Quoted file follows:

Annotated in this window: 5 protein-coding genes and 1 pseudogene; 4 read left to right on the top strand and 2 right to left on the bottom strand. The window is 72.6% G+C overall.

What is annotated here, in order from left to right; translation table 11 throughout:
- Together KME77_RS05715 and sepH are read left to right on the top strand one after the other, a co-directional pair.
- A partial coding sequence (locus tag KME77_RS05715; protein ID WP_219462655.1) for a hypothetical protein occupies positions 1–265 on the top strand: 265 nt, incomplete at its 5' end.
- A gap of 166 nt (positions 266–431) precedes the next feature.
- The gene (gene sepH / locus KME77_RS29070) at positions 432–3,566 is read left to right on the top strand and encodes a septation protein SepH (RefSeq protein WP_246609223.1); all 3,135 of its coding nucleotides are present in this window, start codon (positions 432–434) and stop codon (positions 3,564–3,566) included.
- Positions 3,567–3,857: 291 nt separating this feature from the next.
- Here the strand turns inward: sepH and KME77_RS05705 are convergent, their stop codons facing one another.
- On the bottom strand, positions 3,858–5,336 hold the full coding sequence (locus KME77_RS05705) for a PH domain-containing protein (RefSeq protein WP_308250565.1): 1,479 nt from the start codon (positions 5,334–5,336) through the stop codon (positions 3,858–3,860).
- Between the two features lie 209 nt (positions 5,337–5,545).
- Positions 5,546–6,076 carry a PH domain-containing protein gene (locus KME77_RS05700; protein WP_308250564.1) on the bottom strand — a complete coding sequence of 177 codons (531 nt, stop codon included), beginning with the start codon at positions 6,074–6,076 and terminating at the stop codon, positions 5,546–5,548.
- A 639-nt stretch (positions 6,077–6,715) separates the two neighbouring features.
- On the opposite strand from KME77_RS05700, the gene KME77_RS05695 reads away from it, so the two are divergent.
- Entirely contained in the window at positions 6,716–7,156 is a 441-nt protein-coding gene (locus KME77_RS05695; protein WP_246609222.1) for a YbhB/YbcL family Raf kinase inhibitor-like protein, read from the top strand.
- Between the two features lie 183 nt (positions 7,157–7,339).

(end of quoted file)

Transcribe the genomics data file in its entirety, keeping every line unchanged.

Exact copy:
Annotated in this window: 5 protein-coding genes and 1 pseudogene; 4 read left to right on the top strand and 2 right to left on the bottom strand. The window is 72.6% G+C overall.

What is annotated here, in order from left to right; translation table 11 throughout:
- Together KME77_RS05715 and sepH are read left to right on the top strand one after the other, a co-directional pair.
- A partial coding sequence (locus tag KME77_RS05715; protein ID WP_219462655.1) for a hypothetical protein occupies positions 1–265 on the top strand: 265 nt, incomplete at its 5' end.
- A gap of 166 nt (positions 266–431) precedes the next feature.
- The gene (gene sepH / locus KME77_RS29070) at positions 432–3,566 is read left to right on the top strand and encodes a septation protein SepH (RefSeq protein WP_246609223.1); all 3,135 of its coding nucleotides are present in this window, start codon (positions 432–434) and stop codon (positions 3,564–3,566) included.
- Positions 3,567–3,857: 291 nt separating this feature from the next.
- Here the strand turns inward: sepH and KME77_RS05705 are convergent, their stop codons facing one another.
- On the bottom strand, positions 3,858–5,336 hold the full coding sequence (locus KME77_RS05705) for a PH domain-containing protein (RefSeq protein WP_308250565.1): 1,479 nt from the start codon (positions 5,334–5,336) through the stop codon (positions 3,858–3,860).
- Between the two features lie 209 nt (positions 5,337–5,545).
- Positions 5,546–6,076 carry a PH domain-containing protein gene (locus KME77_RS05700; protein WP_308250564.1) on the bottom strand — a complete coding sequence of 177 codons (531 nt, stop codon included), beginning with the start codon at positions 6,074–6,076 and terminating at the stop codon, positions 5,546–5,548.
- A 639-nt stretch (positions 6,077–6,715) separates the two neighbouring features.
- On the opposite strand from KME77_RS05700, the gene KME77_RS05695 reads away from it, so the two are divergent.
- Entirely contained in the window at positions 6,716–7,156 is a 441-nt protein-coding gene (locus KME77_RS05695; protein WP_246609222.1) for a YbhB/YbcL family Raf kinase inhibitor-like protein, read from the top strand.
- Between the two features lie 183 nt (positions 7,157–7,339).